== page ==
There is a giant chicken in my brain. Every time I try to tell you about David Kamp’s wonderful book “The United States of Arugula” the chicken appears and squawks out “bok bok bok.” I want to tell you about Kamp’s masterful storytelling skills, the way he treats America’s food icons like beloved superheroes, revealing their creation myths with comic book flair; or how he renders even the most obscure food figures with such loving detail. Only there’s that damn chicken. The chicken entered my brain at page 73 in Chapter Three, “The Food Establishment.” The chicken, you see, belonged to Craig Claiborne, whose name you may recognize from your mother’s New York Times cookbook. He was part of what Kamp calls “The Big Three” (the other two were James Beard and Julia Child) and, as Kamp documents, he led a tortured, self-destructive life. When drunk, he talked compulsively about sex and, according to Arthur Gelb–chief cultural correspondent of The New York Times while Claiborne was there, “He told me once, when we were drinking, that he and this little black kid, when they were small boys, would fool around with the farm animals. They would have sex with chickens.”

Craig Claiborne had sex with chickens.

There, I said it, now giant chicken be gone. (Giant chicken flies away.) That was hard to shake off. No matter how far away I got away from that tidbit on pg. 73, it’s the sort of thing that you don’t easily forget. In fact, I must confess, that forevermore when I see The New York Times Cookbook or Craig Claiborne’s name that chicken will return and I’ll have to cast it away again. Such is the power of food literature.

But there’s much more to David Kamp’s book than Craig Claiborne’s sex chicken. I’d say it’s pretty much required reading for anyone who wants to understand how the constellations in the sky of foodiedom all fit together, how they came to be constellations and why many of them still burn so brightly. (How’s that for an extended metaphor?) For example, it’s one thing to know that Wolfgang Puck was sent away by his parents at the tender young age of 14 to work in an Austrian hotel kitchen; it’s another to understand how his decision to open Spago with an open kitchen and a wood-burning oven (a vision carried out by his aggressive wife, Barbara Lazaroff) absolutely transformed not only California cuisine, but restaurants all across America. You know that California Pizza Kitchen in your mall? You can thank Wolfgang Puck for that.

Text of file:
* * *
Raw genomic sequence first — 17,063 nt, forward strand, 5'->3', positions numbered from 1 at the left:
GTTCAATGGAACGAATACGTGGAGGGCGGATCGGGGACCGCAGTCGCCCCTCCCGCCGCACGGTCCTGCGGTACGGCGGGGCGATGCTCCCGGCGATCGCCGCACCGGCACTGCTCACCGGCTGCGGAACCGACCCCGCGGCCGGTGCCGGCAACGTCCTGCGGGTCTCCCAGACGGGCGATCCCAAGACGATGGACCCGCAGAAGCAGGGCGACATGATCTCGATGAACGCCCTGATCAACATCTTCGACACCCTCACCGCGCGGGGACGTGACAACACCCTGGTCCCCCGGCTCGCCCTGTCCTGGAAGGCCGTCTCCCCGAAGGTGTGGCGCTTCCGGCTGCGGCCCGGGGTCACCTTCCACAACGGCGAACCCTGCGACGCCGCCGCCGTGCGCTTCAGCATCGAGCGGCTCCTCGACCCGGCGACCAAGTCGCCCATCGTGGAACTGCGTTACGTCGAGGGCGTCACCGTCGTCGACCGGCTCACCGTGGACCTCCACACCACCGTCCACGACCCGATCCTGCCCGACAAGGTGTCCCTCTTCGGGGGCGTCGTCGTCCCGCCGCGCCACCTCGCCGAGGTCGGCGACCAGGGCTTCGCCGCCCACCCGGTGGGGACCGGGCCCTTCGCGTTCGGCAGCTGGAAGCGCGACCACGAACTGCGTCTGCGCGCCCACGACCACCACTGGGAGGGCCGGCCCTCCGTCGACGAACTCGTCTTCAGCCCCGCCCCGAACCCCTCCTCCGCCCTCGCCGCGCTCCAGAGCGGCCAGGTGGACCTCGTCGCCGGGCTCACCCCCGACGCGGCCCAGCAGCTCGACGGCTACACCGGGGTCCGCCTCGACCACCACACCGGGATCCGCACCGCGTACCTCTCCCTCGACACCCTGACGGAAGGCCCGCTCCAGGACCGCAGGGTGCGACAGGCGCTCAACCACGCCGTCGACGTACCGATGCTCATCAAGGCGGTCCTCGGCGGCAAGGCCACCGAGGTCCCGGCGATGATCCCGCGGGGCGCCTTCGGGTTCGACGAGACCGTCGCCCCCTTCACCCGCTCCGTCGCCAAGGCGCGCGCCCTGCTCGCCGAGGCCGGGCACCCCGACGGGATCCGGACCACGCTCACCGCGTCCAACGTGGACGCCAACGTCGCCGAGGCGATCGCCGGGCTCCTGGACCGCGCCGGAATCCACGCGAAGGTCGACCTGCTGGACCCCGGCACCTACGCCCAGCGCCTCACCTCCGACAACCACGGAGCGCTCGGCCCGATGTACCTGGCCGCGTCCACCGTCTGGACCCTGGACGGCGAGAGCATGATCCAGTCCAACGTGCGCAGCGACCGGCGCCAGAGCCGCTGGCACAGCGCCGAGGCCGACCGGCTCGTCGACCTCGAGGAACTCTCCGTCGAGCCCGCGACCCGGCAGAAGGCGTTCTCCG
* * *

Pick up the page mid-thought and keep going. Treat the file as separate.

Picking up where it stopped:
Remember that scene in “The Devil Wears Prada” where Meryl Streep chastises Anne Hathaway for thinking that the color on the belt she’s picking doesn’t matter: “I see, you think this has nothing to do with you. You go to your closet and you select out, oh I don’t know, that lumpy blue sweater, for instance, because you’re trying to tell the world that you take yourself too seriously to care about what you put on your back” and then proceeds to explain how “you’re wearing the sweater that was selected for you by the people in this room.” That’s the thrust of “The United States of Arugula”: how visionary taste-makers–from Julia Child and James Beard to Wolfgang Puck and Emeril Lagasse–have their hands in what’ll be on your plate tonight. It’s a fascinating story and one that’s rife with drama, intrigue, betrayal, and–yes–sex. For anyone interested in the history of food in the United States, this is the book for you.